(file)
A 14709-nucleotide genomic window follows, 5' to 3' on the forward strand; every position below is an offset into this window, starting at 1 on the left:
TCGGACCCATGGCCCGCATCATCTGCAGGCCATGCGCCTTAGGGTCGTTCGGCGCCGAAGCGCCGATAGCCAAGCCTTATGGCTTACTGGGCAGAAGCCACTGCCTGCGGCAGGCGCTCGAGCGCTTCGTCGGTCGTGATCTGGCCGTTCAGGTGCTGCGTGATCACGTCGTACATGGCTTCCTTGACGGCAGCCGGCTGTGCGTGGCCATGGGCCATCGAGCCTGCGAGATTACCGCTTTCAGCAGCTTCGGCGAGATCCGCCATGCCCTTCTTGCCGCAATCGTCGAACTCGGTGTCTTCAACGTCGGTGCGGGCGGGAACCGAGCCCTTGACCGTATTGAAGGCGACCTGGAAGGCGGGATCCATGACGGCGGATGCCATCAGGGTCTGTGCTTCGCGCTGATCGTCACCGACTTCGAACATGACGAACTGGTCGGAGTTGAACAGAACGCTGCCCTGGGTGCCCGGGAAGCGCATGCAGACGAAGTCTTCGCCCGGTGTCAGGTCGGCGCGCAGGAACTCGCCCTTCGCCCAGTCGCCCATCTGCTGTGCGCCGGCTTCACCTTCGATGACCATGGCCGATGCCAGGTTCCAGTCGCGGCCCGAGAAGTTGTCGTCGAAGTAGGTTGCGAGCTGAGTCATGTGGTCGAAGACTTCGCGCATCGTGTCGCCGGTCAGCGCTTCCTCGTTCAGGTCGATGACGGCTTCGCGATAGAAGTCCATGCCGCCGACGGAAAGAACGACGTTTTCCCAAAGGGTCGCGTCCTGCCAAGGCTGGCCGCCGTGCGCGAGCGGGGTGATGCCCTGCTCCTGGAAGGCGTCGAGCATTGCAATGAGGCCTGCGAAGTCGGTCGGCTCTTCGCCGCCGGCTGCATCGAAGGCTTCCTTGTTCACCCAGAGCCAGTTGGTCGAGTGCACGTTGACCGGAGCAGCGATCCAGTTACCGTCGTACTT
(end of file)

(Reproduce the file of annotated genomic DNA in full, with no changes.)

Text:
A 14709-nucleotide genomic window follows, 5' to 3' on the forward strand; every position below is an offset into this window, starting at 1 on the left:
TCGGACCCATGGCCCGCATCATCTGCAGGCCATGCGCCTTAGGGTCGTTCGGCGCCGAAGCGCCGATAGCCAAGCCTTATGGCTTACTGGGCAGAAGCCACTGCCTGCGGCAGGCGCTCGAGCGCTTCGTCGGTCGTGATCTGGCCGTTCAGGTGCTGCGTGATCACGTCGTACATGGCTTCCTTGACGGCAGCCGGCTGTGCGTGGCCATGGGCCATCGAGCCTGCGAGATTACCGCTTTCAGCAGCTTCGGCGAGATCCGCCATGCCCTTCTTGCCGCAATCGTCGAACTCGGTGTCTTCAACGTCGGTGCGGGCGGGAACCGAGCCCTTGACCGTATTGAAGGCGACCTGGAAGGCGGGATCCATGACGGCGGATGCCATCAGGGTCTGTGCTTCGCGCTGATCGTCACCGACTTCGAACATGACGAACTGGTCGGAGTTGAACAGAACGCTGCCCTGGGTGCCCGGGAAGCGCATGCAGACGAAGTCTTCGCCCGGTGTCAGGTCGGCGCGCAGGAACTCGCCCTTCGCCCAGTCGCCCATCTGCTGTGCGCCGGCTTCACCTTCGATGACCATGGCCGATGCCAGGTTCCAGTCGCGGCCCGAGAAGTTGTCGTCGAAGTAGGTTGCGAGCTGAGTCATGTGGTCGAAGACTTCGCGCATCGTGTCGCCGGTCAGCGCTTCCTCGTTCAGGTCGATGACGGCTTCGCGATAGAAGTCCATGCCGCCGACGGAAAGAACGACGTTTTCCCAAAGGGTCGCGTCCTGCCAAGGCTGGCCGCCGTGCGCGAGCGGGGTGATGCCCTGCTCCTGGAAGGCGTCGAGCATTGCAATGAGGCCTGCGAAGTCGGTCGGCTCTTCGCCGCCGGCTGCATCGAAGGCTTCCTTGTTCACCCAGAGCCAGTTGGTCGAGTGCACGTTGACCGGAGCAGCGATCCAGTTACCGTCGTACTT